Direct Recovery of Debts intervention – two year review

29 April 2019


A review of Direct Recovery of Debts (DRD) activity has been published which concludes that the DRD intervention has achieved its policy objectives and has provided HMRC with a crucial lever in tackling those debtors who deliberately choose not to pay their tax debts while being able to afford to do so.


Direct Recovery of Debts (DRD) became operational in March 2016 and gives HM Revenue and Customs (HMRC) the power to recover established debts directly from debtors’ bank and building society accounts.


The intervention targets those debtors who can and should pay but have repeatedly refused to do so. The measure, therefore, helps HMRC achieve its objective of maximising the collection of legally due tax revenue essential to the proper funding of vital public services while ensuring a fair and level playing field for the vast majority of taxpayers who pay their taxes in full and on time.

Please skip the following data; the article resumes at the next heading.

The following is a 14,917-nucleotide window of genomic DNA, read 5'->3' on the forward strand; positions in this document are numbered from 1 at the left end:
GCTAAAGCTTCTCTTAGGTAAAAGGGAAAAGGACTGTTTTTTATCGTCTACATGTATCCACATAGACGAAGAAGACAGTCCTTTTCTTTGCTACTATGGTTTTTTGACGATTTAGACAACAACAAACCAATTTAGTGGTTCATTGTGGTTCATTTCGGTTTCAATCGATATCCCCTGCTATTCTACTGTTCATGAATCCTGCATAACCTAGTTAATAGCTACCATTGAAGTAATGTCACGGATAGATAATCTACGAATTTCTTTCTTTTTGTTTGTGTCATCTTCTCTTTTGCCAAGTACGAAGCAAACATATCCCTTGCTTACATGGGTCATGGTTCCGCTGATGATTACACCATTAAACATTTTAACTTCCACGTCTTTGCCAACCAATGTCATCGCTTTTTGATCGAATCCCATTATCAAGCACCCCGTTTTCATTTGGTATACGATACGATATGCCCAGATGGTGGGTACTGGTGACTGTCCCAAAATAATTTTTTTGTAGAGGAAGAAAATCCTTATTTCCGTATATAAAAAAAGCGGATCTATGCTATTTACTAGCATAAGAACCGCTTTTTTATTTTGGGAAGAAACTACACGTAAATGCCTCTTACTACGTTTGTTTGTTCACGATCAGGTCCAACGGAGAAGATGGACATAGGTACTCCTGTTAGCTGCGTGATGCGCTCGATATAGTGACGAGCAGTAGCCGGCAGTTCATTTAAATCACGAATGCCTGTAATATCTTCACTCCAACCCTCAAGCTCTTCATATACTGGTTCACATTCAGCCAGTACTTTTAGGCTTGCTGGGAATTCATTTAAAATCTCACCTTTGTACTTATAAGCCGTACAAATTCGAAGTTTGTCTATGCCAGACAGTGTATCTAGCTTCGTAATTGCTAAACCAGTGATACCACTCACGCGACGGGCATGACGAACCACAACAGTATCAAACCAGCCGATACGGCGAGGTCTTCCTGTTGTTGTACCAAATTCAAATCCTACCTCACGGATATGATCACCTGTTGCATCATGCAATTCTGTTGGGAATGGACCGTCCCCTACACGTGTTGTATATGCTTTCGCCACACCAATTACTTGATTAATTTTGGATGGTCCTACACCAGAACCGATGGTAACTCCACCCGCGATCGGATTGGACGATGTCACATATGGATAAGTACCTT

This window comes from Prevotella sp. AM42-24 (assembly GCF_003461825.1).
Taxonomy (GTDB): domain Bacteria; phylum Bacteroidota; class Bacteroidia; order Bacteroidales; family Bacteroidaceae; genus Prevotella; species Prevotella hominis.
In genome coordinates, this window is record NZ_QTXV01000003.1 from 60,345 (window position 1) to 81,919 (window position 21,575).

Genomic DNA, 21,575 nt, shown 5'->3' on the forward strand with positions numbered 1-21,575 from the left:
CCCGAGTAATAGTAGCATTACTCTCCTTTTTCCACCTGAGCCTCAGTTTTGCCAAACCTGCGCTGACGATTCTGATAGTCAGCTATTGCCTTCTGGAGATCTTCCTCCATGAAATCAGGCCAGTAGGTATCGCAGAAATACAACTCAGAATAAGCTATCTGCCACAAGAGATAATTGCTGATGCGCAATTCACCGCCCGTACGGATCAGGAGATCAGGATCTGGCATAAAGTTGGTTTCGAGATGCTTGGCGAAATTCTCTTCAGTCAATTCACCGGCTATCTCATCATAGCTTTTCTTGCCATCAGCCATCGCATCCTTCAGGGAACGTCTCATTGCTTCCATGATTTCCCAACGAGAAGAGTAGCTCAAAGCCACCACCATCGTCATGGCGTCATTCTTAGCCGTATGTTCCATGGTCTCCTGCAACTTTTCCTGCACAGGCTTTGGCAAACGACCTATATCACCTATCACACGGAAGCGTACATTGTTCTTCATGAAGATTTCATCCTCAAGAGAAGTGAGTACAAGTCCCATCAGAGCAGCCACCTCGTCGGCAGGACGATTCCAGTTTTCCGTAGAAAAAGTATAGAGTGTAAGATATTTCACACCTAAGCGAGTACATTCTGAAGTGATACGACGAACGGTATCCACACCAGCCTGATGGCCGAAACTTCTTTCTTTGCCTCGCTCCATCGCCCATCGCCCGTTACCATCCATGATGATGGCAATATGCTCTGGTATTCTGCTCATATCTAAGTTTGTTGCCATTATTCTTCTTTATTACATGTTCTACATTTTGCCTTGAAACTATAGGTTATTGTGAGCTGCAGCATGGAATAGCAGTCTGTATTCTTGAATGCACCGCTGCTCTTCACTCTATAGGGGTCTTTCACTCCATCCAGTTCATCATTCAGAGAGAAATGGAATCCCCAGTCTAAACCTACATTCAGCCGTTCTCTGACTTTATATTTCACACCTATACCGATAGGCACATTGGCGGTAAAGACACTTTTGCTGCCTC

When announced at Budget 2014, ministers agreed HMRC would provide Parliament with a full review of DRD after the policy had been operational for two years.


HMRC has now delivered that commitment by reviewing DRD activity from April 2016 until December 2018 and published the report ‘Review of the direct debt recovery intervention’.


This report considers whether the key policy objectives - reducing tax debt owed by securing payment in full, ensuring a fairer tax system and providing better value for money - have been achieved through focusing on the following elements:


  • Effectiveness in collecting tax debt
  • Impact on debtors, including vulnerable taxpayers

HMRC is committed to identifying vulnerable customers and providing those customers with the extra support they need to manage their tax affairs. Such customers once identified, are excluded from the DRD process.


 Additional tax revenue totalling £178 million was recovered through DRD intervention, reducing any unfair advantage those debtors have over the compliant majority.


The low level of complaints, objections and appeals, the extremely low level of these being upheld, and the small proportion of vulnerable customers identified further confirm that the correct debtors are being taken through formal DRD processes.


The full report is available to read on GOV.UK.